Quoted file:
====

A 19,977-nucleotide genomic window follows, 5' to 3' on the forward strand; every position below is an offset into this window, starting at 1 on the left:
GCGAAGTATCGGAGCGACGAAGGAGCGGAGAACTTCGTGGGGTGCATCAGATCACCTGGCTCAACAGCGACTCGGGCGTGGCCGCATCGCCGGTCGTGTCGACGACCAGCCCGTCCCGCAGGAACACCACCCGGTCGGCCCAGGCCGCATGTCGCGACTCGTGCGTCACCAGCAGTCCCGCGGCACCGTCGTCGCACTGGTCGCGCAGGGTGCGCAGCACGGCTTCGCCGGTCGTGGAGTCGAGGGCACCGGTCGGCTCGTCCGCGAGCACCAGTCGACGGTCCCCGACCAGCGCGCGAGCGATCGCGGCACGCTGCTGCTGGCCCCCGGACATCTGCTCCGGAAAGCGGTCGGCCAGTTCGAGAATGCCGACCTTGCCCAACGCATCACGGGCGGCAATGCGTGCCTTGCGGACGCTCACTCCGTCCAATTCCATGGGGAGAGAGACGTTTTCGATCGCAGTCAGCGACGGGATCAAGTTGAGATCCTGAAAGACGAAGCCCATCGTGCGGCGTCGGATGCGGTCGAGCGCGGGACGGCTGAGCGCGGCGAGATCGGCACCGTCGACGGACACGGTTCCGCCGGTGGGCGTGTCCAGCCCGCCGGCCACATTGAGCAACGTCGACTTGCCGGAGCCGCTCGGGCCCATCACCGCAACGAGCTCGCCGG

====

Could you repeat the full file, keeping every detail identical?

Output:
A 19,977-nucleotide genomic window follows, 5' to 3' on the forward strand; every position below is an offset into this window, starting at 1 on the left:
GCGAAGTATCGGAGCGACGAAGGAGCGGAGAACTTCGTGGGGTGCATCAGATCACCTGGCTCAACAGCGACTCGGGCGTGGCCGCATCGCCGGTCGTGTCGACGACCAGCCCGTCCCGCAGGAACACCACCCGGTCGGCCCAGGCCGCATGTCGCGACTCGTGCGTCACCAGCAGTCCCGCGGCACCGTCGTCGCACTGGTCGCGCAGGGTGCGCAGCACGGCTTCGCCGGTCGTGGAGTCGAGGGCACCGGTCGGCTCGTCCGCGAGCACCAGTCGACGGTCCCCGACCAGCGCGCGAGCGATCGCGGCACGCTGCTGCTGGCCCCCGGACATCTGCTCCGGAAAGCGGTCGGCCAGTTCGAGAATGCCGACCTTGCCCAACGCATCACGGGCGGCAATGCGTGCCTTGCGGACGCTCACTCCGTCCAATTCCATGGGGAGAGAGACGTTTTCGATCGCAGTCAGCGACGGGATCAAGTTGAGATCCTGAAAGACGAAGCCCATCGTGCGGCGTCGGATGCGGTCGAGCGCGGGACGGCTGAGCGCGGCGAGATCGGCACCGTCGACGGACACGGTTCCGCCGGTGGGCGTGTCCAGCCCGCCGGCCACATTGAGCAACGTCGACTTGCCGGAGCCGCTCGGGCCCATCACCGCAACGAGCTCGCCGG